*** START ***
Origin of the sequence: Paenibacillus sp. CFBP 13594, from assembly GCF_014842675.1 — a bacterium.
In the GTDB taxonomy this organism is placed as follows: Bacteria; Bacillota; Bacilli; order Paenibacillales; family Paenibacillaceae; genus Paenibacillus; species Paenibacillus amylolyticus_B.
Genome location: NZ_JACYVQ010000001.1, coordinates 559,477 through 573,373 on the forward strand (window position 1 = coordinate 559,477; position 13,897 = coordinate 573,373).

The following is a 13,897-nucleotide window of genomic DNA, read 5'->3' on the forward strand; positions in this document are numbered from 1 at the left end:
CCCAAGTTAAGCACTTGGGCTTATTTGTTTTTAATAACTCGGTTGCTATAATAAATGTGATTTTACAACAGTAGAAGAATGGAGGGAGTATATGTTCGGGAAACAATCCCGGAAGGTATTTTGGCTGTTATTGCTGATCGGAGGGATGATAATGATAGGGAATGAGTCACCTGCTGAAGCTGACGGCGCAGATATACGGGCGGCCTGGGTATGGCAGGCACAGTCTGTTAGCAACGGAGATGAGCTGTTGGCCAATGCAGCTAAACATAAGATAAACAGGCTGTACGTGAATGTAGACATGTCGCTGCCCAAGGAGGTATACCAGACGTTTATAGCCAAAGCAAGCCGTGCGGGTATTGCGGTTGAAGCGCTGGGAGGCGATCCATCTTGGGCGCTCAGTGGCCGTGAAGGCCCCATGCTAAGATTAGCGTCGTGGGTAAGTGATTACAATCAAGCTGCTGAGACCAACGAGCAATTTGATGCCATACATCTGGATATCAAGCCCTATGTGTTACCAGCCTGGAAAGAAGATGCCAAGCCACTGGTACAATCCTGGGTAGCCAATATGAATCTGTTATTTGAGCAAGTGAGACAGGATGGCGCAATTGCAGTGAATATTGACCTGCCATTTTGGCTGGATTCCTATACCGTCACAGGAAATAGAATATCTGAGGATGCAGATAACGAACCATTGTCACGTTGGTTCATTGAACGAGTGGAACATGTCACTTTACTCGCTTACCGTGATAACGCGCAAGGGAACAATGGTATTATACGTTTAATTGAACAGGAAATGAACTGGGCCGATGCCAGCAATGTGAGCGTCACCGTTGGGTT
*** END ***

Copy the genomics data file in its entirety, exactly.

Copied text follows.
Origin of the sequence: Paenibacillus sp. CFBP 13594, from assembly GCF_014842675.1 — a bacterium.
In the GTDB taxonomy this organism is placed as follows: Bacteria; Bacillota; Bacilli; order Paenibacillales; family Paenibacillaceae; genus Paenibacillus; species Paenibacillus amylolyticus_B.
Genome location: NZ_JACYVQ010000001.1, coordinates 559,477 through 573,373 on the forward strand (window position 1 = coordinate 559,477; position 13,897 = coordinate 573,373).

The following is a 13,897-nucleotide window of genomic DNA, read 5'->3' on the forward strand; positions in this document are numbered from 1 at the left end:
CCCAAGTTAAGCACTTGGGCTTATTTGTTTTTAATAACTCGGTTGCTATAATAAATGTGATTTTACAACAGTAGAAGAATGGAGGGAGTATATGTTCGGGAAACAATCCCGGAAGGTATTTTGGCTGTTATTGCTGATCGGAGGGATGATAATGATAGGGAATGAGTCACCTGCTGAAGCTGACGGCGCAGATATACGGGCGGCCTGGGTATGGCAGGCACAGTCTGTTAGCAACGGAGATGAGCTGTTGGCCAATGCAGCTAAACATAAGATAAACAGGCTGTACGTGAATGTAGACATGTCGCTGCCCAAGGAGGTATACCAGACGTTTATAGCCAAAGCAAGCCGTGCGGGTATTGCGGTTGAAGCGCTGGGAGGCGATCCATCTTGGGCGCTCAGTGGCCGTGAAGGCCCCATGCTAAGATTAGCGTCGTGGGTAAGTGATTACAATCAAGCTGCTGAGACCAACGAGCAATTTGATGCCATACATCTGGATATCAAGCCCTATGTGTTACCAGCCTGGAAAGAAGATGCCAAGCCACTGGTACAATCCTGGGTAGCCAATATGAATCTGTTATTTGAGCAAGTGAGACAGGATGGCGCAATTGCAGTGAATATTGACCTGCCATTTTGGCTGGATTCCTATACCGTCACAGGAAATAGAATATCTGAGGATGCAGATAACGAACCATTGTCACGTTGGTTCATTGAACGAGTGGAACATGTCACTTTACTCGCTTACCGTGATAACGCGCAAGGGAACAATGGTATTATACGTTTAATTGAACAGGAAATGAACTGGGCCGATGCCAGCAATGTGAGCGTCACCGTTGGGTT